The American Experience: The Battle Over Citizen Kane

on January 29, 1996 by L.L.
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   "The Battle Over `Citizen Kane'" chronicles an important chapter in American movie history: the efforts made by William Randolph Hearst to suppress Orson Welles' masterful, thinly-veiled biography of Hearst's life. This documentary might have been a spectacular film, were it not for several factors going against it.
   First, "Battle" rests on a tenuous premise: a comparison between Hearst and Welles that paints both men as power-obsessed and egocentric. It makes for a tidy (if facile) analogy, but Welles and Hearst were hardly cut from the same ideological cloth.
   Second, "Battle" was made about 20 years too late. Only a few acquaintances of Hearst and Welles participated in the project, since most are now deceased. Had other key players been around to offer insight and commentary, the film would have benefitted greatly.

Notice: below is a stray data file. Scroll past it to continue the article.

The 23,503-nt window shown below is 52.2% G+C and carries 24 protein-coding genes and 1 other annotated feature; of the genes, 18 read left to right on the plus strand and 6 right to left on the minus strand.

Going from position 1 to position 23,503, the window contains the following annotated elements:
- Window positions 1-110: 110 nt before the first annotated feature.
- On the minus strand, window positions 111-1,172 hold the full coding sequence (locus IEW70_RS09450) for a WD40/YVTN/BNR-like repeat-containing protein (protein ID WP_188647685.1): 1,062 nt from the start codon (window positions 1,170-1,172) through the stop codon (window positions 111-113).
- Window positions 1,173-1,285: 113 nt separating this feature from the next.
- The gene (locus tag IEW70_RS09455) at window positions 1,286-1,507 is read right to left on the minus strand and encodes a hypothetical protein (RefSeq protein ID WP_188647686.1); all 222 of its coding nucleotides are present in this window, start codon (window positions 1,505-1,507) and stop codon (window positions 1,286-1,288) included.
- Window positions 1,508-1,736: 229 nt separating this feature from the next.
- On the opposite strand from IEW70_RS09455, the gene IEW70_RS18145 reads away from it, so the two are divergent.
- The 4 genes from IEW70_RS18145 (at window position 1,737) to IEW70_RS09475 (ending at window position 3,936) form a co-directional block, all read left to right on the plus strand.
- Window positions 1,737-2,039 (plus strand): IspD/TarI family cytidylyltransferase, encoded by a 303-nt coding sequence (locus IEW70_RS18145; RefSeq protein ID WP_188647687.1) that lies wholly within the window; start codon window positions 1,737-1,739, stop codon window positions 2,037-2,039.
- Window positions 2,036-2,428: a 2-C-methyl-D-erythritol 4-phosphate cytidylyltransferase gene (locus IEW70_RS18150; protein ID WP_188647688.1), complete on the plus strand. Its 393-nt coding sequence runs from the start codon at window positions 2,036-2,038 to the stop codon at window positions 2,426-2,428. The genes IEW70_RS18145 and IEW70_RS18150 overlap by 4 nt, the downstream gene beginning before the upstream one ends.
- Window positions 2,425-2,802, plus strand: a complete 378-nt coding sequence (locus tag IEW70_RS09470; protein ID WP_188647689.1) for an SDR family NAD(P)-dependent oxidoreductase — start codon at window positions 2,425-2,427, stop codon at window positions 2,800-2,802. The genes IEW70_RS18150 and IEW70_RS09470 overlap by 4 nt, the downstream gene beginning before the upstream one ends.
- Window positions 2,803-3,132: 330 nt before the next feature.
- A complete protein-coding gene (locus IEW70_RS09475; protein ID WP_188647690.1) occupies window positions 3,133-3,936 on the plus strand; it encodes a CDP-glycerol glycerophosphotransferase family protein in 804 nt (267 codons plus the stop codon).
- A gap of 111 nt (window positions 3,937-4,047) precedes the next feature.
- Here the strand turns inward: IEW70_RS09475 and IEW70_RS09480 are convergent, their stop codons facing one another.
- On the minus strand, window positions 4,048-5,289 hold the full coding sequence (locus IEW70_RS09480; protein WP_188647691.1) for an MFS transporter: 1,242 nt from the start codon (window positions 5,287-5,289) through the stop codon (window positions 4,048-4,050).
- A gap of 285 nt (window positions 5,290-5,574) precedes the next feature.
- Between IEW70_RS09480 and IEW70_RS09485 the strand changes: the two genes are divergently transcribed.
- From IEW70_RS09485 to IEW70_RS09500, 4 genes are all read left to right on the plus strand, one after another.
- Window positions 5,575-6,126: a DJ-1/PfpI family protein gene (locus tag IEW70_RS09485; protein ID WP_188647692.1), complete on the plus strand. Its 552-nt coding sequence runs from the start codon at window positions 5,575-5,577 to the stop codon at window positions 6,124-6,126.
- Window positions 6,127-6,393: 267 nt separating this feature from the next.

Finally, there is not enough direct emphasis on either Hearst or Welles. Some of the newsreel footage of Hearst is fascinating, and there are snippets of interviews with Welles, but it would have been useful dramatically and far more enlightening to see more of them.
   "Battle" contains some moments of revelation, among them rare footage of one of Welles' most controversial stage productions--an all-black "MacBeth," which Welles reset in Haiti. But by far the most remarkable moments of this documentary remain the still-fresh, always lively excerpts from "Citizen Kane," next to which the actual newsreel footage of Hearst seems both stolid and uninspired.    Directed by Thomas Lennon and Michael Epstein. Written by Richard Ben Cramer and Thomas Lennon. Produced by Thomas Lennon and Michael Epstein for "The American Experience." Documentary. Unrated. Running time: 120 min.
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